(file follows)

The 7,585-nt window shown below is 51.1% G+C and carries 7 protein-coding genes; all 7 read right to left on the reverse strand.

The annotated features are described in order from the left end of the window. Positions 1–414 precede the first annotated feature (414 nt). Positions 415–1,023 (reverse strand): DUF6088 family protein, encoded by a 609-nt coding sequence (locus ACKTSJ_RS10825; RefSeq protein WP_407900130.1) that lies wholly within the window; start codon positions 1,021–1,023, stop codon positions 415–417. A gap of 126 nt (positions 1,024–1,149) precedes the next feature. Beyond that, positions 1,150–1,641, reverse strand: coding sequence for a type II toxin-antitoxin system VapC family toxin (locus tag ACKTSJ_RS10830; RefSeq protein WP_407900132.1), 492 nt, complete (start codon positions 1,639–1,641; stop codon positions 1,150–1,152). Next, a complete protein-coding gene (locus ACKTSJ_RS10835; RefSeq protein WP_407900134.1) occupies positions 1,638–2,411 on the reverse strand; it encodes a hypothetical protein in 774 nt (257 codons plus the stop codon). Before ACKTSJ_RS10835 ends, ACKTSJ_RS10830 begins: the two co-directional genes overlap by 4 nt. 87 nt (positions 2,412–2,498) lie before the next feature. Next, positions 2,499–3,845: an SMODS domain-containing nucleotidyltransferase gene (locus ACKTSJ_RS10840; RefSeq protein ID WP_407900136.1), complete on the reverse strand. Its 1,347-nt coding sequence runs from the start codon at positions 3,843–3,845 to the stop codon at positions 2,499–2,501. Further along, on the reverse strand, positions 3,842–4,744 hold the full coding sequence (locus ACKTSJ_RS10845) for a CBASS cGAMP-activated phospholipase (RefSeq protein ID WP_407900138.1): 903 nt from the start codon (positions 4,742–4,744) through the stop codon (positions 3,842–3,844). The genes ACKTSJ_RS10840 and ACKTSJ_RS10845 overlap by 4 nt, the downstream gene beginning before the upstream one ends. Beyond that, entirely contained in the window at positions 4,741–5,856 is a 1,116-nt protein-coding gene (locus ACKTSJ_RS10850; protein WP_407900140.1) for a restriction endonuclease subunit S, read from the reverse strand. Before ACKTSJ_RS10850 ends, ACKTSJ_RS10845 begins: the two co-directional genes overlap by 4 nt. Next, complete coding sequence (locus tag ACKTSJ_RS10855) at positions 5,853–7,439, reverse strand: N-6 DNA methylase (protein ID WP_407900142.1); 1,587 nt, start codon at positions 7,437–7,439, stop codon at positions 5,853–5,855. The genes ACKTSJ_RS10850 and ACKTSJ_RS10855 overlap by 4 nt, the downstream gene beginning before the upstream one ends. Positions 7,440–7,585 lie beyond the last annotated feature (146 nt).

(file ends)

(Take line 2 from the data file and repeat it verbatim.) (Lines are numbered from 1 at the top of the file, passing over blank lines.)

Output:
The annotated features are described in order from the left end of the window. Positions 1–414 precede the first annotated feature (414 nt). Positions 415–1,023 (reverse strand): DUF6088 family protein, encoded by a 609-nt coding sequence (locus ACKTSJ_RS10825; RefSeq protein WP_407900130.1) that lies wholly within the window; start codon positions 1,021–1,023, stop codon positions 415–417. A gap of 126 nt (positions 1,024–1,149) precedes the next feature. Beyond that, positions 1,150–1,641, reverse strand: coding sequence for a type II toxin-antitoxin system VapC family toxin (locus tag ACKTSJ_RS10830; RefSeq protein WP_407900132.1), 492 nt, complete (start codon positions 1,639–1,641; stop codon positions 1,150–1,152). Next, a complete protein-coding gene (locus ACKTSJ_RS10835; RefSeq protein WP_407900134.1) occupies positions 1,638–2,411 on the reverse strand; it encodes a hypothetical protein in 774 nt (257 codons plus the stop codon). Before ACKTSJ_RS10835 ends, ACKTSJ_RS10830 begins: the two co-directional genes overlap by 4 nt. 87 nt (positions 2,412–2,498) lie before the next feature. Next, positions 2,499–3,845: an SMODS domain-containing nucleotidyltransferase gene (locus ACKTSJ_RS10840; RefSeq protein ID WP_407900136.1), complete on the reverse strand. Its 1,347-nt coding sequence runs from the start codon at positions 3,843–3,845 to the stop codon at positions 2,499–2,501. Further along, on the reverse strand, positions 3,842–4,744 hold the full coding sequence (locus ACKTSJ_RS10845) for a CBASS cGAMP-activated phospholipase (RefSeq protein ID WP_407900138.1): 903 nt from the start codon (positions 4,742–4,744) through the stop codon (positions 3,842–3,844). The genes ACKTSJ_RS10840 and ACKTSJ_RS10845 overlap by 4 nt, the downstream gene beginning before the upstream one ends. Beyond that, entirely contained in the window at positions 4,741–5,856 is a 1,116-nt protein-coding gene (locus ACKTSJ_RS10850; protein WP_407900140.1) for a restriction endonuclease subunit S, read from the reverse strand. Before ACKTSJ_RS10850 ends, ACKTSJ_RS10845 begins: the two co-directional genes overlap by 4 nt. Next, complete coding sequence (locus tag ACKTSJ_RS10855) at positions 5,853–7,439, reverse strand: N-6 DNA methylase (protein ID WP_407900142.1); 1,587 nt, start codon at positions 7,437–7,439, stop codon at positions 5,853–5,855. The genes ACKTSJ_RS10850 and ACKTSJ_RS10855 overlap by 4 nt, the downstream gene beginning before the upstream one ends. Positions 7,440–7,585 lie beyond the last annotated feature (146 nt).